The production is heavily dipped in a classic R&B sound. Two appearances from the Rhythm Roots All-Stars take things in the direction of latin funk and afrobeat, but both appearances are saved for skits, not songs. I'm not entirely sure what to think of Ghost's flow on the album either. Previously, he's used a slow calm voice for smoother R&B tracks. Here we see him spitting in the hype shouted style he normally reserves for more bombastic cuts. It provides an interesting dynamic between the vocals and the beat, but it also leaves the listener wondering how much time and thought went into the album as a whole. Final verdict, Ghostface on a bad day is still Ghostface. This is an album I'll definitely keep in rotation, but it's not destined to become one of the Wu Tang classics.
One of the tracks that stands out for me is "Shakey Dog Starring Lolita" feat. Raekwon. The track is a sequel of sorts to "Shakey Dog" off of Fishscale and is one of the few times on the album where it seems like Ghost's flow was well matched to the track. He goes a bit off the deep end towards the end of the track, though.
I've recently gotten into the website Art of the Mix. Users post up the tracklists of their own mixes (mp3, CD, minidisc, or mix tape) and share feedback with each other. There are a TON of wack mixes on here, but I've also come across some interesting stuff, like A Danceable Solution to Teenage Revolution and Babylon's Burning Vol. 1. My first contribution to the site went up today (you can see it here) and I decided I'd share it here with you folks. The zip file contains all the tracks from side A and side B, albeit out of order. Here's the tracklisting for those of you too lazy to click over to AOTM.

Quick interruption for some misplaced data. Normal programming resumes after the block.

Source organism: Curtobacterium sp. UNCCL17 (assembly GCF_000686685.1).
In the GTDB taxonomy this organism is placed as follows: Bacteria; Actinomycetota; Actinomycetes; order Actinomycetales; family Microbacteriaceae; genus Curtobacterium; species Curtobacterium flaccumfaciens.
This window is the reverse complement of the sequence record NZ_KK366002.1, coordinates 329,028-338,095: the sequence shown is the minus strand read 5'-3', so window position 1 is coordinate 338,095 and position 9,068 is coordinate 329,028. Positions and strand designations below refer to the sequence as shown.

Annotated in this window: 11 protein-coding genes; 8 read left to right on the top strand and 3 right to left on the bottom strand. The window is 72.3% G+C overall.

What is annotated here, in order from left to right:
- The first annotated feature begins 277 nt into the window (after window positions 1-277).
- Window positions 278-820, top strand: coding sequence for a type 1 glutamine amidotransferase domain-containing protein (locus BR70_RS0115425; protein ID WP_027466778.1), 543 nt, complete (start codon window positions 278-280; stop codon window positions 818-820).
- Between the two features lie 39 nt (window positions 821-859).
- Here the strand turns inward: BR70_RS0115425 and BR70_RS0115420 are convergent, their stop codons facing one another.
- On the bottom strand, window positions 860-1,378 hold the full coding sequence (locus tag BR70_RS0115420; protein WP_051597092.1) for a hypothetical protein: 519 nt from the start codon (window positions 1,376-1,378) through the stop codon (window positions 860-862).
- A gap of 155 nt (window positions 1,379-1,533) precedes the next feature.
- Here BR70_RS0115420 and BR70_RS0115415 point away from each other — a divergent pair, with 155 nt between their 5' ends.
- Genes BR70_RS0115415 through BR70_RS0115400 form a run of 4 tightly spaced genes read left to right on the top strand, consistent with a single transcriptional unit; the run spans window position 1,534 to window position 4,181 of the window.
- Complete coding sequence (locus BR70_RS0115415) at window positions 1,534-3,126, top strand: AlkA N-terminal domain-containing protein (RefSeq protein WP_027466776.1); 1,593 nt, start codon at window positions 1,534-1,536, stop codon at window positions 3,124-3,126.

1. "Start the Riot" by Atari Teenage Riot 2. "I Feel Like Dying" by Lil' Wayne 3. "Silver Rocket" by Sonic Youth 4. "Indecision Time" by Hüsker Dü 5. "Atmosphere" by Joy Division 6. "What's the Latest?" by Riff-Raff 7. "Lighters" by Plow United 8. "Never as Tired as When I'm Waking Up" by LCD Soundsystem 9. "Lightworks" by J Dilla Jay Dee 10. "Ain't the Devil Happy" by Jeru tha Damaja 11. "Dead Flowers" by the Rolling Stones 12. "Remainder" by Rites of Spring 13. "Purgatory" by Indecision 14. "Natural's Not In It" (from the Peel Sessions) by Gang of Four
1. "Bonjour Jeune Fille" by The Blow 2. "A Dream" (Blockhead Remix) by Donny Hathaway 3. "Patience" by Rites of Spring 4. "Me and You" by Egg Hunt 5. "USA" by Reagan Youth 6. "Work, Part II" feat. Big L by Gang Starr 7. "Waiting for the Great Leap Forwards" by Billy Bragg 8. "House of Cards" by Radiohead 9. "Pass This On" by the Knife 10. "Be Good" by Tokyo Police Club 11. "Las Cruces Jail" by Two Gallants 12. "Banned in D.C." by Bad Brains 13. "Donuts (outro)" by J Dilla Jay Dee 14. "Workonit" by J Dilla Jay Dee 15. "Minor Threat" by Minor Threat
I know it might not seem like it, but Atari Teenage Riot into Lil' Wayne sounds SO GOOD.